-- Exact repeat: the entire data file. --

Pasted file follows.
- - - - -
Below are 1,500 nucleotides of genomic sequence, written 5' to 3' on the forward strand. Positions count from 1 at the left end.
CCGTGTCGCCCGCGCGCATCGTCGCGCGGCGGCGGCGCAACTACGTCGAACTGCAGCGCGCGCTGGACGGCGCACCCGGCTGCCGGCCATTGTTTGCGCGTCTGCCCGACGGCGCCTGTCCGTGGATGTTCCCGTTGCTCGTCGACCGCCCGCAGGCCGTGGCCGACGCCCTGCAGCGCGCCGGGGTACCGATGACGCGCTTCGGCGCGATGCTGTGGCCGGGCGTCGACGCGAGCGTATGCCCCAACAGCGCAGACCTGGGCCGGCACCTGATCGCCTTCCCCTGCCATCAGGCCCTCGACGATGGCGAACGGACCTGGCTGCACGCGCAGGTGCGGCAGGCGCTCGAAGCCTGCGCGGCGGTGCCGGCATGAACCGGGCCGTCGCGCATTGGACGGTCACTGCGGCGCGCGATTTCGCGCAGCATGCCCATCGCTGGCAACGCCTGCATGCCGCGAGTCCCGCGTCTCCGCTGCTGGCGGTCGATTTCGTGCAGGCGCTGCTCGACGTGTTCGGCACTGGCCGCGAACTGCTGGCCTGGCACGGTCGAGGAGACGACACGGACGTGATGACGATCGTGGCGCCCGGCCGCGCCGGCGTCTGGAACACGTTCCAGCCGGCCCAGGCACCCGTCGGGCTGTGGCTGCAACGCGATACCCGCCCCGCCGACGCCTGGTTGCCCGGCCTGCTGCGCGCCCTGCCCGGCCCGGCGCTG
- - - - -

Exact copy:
Below are 1,500 nucleotides of genomic sequence, written 5' to 3' on the forward strand. Positions count from 1 at the left end.
CCGTGTCGCCCGCGCGCATCGTCGCGCGGCGGCGGCGCAACTACGTCGAACTGCAGCGCGCGCTGGACGGCGCACCCGGCTGCCGGCCATTGTTTGCGCGTCTGCCCGACGGCGCCTGTCCGTGGATGTTCCCGTTGCTCGTCGACCGCCCGCAGGCCGTGGCCGACGCCCTGCAGCGCGCCGGGGTACCGATGACGCGCTTCGGCGCGATGCTGTGGCCGGGCGTCGACGCGAGCGTATGCCCCAACAGCGCAGACCTGGGCCGGCACCTGATCGCCTTCCCCTGCCATCAGGCCCTCGACGATGGCGAACGGACCTGGCTGCACGCGCAGGTGCGGCAGGCGCTCGAAGCCTGCGCGGCGGTGCCGGCATGAACCGGGCCGTCGCGCATTGGACGGTCACTGCGGCGCGCGATTTCGCGCAGCATGCCCATCGCTGGCAACGCCTGCATGCCGCGAGTCCCGCGTCTCCGCTGCTGGCGGTCGATTTCGTGCAGGCGCTGCTCGACGTGTTCGGCACTGGCCGCGAACTGCTGGCCTGGCACGGTCGAGGAGACGACACGGACGTGATGACGATCGTGGCGCCCGGCCGCGCCGGCGTCTGGAACACGTTCCAGCCGGCCCAGGCACCCGTCGGGCTGTGGCTGCAACGCGATACCCGCCCCGCCGACGCCTGGTTGCCCGGCCTGCTGCGCGCCCTGCCCGGCCCGGCGCTG